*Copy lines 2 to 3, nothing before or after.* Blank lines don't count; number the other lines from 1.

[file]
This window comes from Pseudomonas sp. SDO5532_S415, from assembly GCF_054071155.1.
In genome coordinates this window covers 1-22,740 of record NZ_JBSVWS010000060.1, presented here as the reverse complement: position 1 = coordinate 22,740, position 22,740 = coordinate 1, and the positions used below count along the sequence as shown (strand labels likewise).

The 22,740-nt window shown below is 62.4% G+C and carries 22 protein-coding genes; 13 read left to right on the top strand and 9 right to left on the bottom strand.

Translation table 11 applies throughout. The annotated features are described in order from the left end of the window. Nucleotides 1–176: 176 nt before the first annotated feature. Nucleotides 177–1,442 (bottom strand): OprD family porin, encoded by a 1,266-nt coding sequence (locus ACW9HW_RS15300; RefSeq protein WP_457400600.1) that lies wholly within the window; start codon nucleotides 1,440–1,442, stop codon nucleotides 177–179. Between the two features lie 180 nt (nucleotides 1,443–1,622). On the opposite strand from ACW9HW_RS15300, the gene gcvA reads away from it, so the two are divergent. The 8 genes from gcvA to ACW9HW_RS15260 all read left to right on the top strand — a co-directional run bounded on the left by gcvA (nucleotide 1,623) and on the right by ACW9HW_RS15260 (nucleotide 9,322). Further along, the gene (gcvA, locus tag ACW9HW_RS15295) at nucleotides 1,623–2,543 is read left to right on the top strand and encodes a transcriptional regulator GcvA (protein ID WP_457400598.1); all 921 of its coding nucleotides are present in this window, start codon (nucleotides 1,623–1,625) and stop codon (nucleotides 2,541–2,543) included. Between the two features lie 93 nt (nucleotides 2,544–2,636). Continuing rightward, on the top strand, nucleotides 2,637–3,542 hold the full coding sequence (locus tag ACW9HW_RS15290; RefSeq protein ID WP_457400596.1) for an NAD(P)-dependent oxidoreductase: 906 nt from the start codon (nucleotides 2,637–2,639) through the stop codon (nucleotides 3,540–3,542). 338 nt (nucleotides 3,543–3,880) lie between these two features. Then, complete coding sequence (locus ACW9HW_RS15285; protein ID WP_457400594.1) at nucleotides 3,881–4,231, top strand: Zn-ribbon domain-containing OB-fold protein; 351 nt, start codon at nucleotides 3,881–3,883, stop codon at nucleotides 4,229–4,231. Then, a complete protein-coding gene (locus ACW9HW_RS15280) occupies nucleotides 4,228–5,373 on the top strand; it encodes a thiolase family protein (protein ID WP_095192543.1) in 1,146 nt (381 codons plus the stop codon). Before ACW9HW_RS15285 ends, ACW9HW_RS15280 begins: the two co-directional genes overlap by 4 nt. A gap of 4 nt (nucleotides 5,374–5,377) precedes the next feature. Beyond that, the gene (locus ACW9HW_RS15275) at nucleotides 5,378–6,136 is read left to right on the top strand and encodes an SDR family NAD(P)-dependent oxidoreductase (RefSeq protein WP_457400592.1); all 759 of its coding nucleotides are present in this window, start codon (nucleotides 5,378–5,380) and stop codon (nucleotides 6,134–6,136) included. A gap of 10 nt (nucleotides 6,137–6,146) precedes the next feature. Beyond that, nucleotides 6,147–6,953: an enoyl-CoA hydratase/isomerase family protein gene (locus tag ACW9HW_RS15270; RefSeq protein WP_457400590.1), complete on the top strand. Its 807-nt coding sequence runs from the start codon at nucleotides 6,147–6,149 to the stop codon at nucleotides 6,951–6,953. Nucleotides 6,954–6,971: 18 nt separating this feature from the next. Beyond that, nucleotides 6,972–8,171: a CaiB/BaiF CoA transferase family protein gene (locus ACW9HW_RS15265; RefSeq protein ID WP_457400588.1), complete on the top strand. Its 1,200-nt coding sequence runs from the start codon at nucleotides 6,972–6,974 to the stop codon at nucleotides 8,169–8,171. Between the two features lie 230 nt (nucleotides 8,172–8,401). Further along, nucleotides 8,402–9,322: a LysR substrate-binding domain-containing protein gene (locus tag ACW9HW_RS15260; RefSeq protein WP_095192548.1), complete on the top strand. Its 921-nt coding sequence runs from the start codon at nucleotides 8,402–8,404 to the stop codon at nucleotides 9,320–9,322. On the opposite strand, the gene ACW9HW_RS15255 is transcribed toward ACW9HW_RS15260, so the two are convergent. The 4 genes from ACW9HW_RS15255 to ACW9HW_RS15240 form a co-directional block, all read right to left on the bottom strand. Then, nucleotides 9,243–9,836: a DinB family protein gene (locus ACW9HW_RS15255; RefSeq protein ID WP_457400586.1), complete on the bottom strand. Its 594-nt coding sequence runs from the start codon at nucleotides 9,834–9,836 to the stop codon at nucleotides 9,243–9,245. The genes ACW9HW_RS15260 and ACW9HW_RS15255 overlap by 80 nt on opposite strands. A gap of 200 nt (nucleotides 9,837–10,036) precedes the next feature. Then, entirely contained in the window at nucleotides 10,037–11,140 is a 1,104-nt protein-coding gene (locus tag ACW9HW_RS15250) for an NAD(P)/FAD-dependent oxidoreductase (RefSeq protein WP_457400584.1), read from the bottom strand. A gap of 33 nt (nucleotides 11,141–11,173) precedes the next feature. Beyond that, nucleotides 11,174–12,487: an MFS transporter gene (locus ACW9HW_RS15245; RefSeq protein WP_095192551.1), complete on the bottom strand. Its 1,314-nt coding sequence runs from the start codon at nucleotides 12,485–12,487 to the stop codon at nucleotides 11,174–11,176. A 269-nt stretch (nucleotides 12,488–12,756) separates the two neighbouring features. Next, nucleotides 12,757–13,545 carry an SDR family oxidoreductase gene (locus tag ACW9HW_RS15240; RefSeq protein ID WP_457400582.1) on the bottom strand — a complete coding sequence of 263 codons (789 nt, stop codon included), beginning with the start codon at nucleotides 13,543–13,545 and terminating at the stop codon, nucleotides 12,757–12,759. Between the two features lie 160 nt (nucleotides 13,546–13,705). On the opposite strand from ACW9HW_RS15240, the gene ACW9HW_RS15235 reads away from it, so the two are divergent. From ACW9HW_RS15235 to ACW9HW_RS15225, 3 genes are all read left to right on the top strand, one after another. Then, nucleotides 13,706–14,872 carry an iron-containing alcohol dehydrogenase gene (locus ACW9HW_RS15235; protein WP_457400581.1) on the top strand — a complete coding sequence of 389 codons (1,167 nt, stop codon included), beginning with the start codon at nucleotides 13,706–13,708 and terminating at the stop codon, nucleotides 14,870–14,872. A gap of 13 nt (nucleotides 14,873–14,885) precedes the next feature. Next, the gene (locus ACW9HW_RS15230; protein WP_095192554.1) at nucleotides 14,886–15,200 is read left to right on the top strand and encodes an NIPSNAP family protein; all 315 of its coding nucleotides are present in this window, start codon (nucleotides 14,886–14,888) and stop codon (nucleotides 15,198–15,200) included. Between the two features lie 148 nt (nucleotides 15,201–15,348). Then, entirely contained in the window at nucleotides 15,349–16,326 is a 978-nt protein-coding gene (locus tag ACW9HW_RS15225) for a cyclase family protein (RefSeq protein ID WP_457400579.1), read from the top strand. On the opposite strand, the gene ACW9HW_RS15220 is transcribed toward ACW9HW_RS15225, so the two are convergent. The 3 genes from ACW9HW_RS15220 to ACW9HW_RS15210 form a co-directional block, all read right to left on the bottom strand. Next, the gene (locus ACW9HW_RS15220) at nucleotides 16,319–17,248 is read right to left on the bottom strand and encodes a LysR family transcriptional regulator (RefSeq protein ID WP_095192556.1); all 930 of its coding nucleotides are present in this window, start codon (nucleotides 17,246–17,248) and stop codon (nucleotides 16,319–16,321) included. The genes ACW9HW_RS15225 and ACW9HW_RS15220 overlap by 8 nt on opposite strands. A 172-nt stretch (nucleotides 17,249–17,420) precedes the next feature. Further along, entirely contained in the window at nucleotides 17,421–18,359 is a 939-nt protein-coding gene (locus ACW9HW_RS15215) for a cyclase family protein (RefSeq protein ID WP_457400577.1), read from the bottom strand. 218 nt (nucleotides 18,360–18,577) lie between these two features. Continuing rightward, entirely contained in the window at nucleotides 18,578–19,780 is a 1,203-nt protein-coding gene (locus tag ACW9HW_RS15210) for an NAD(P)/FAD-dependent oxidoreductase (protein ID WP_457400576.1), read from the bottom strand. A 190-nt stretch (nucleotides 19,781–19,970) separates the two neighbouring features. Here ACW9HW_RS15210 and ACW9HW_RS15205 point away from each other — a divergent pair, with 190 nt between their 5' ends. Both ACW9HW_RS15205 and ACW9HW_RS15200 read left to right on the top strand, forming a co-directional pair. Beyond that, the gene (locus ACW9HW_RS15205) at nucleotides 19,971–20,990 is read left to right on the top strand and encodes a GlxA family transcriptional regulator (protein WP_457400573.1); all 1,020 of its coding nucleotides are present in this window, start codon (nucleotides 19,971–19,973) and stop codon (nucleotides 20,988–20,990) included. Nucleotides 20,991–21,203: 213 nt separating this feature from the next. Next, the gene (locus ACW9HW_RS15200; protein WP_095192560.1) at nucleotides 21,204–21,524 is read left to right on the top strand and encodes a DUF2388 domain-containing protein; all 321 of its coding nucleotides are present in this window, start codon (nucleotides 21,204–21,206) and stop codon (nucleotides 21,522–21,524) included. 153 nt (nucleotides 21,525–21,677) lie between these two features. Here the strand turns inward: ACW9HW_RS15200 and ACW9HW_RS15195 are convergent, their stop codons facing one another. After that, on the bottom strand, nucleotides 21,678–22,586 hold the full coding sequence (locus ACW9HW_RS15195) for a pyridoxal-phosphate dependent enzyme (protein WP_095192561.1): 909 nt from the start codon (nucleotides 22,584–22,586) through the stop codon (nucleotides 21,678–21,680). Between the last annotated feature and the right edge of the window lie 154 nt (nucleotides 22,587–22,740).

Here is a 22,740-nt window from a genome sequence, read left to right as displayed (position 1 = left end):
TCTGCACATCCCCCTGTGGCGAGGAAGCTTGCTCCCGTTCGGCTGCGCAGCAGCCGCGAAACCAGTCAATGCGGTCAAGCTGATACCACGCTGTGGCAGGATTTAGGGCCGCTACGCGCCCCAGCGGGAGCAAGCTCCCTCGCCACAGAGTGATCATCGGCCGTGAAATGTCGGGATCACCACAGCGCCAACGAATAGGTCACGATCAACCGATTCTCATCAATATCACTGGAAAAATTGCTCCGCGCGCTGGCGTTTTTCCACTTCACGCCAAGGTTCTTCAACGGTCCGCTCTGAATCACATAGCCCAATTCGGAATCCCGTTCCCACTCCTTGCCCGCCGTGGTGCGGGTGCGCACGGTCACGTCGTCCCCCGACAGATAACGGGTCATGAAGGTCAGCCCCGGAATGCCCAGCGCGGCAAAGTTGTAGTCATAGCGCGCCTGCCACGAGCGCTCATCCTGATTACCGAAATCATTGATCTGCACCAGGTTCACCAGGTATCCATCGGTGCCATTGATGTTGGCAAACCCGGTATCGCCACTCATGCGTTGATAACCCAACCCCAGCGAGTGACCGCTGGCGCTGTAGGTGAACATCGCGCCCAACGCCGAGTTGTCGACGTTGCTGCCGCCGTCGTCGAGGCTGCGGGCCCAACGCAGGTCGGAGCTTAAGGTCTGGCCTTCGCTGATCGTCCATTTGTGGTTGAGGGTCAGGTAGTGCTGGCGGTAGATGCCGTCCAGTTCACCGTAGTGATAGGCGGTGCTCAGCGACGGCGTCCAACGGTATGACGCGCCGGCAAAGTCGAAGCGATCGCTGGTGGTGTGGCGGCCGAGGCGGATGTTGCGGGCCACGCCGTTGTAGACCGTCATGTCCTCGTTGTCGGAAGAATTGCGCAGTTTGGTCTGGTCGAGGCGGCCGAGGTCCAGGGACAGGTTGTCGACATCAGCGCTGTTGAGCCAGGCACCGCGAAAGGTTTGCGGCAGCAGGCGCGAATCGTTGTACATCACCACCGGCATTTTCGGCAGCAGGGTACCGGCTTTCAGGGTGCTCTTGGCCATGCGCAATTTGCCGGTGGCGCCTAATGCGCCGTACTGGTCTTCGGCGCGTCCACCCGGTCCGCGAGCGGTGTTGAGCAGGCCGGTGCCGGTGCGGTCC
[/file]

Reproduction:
In genome coordinates this window covers 1-22,740 of record NZ_JBSVWS010000060.1, presented here as the reverse complement: position 1 = coordinate 22,740, position 22,740 = coordinate 1, and the positions used below count along the sequence as shown (strand labels likewise).

The 22,740-nt window shown below is 62.4% G+C and carries 22 protein-coding genes; 13 read left to right on the top strand and 9 right to left on the bottom strand.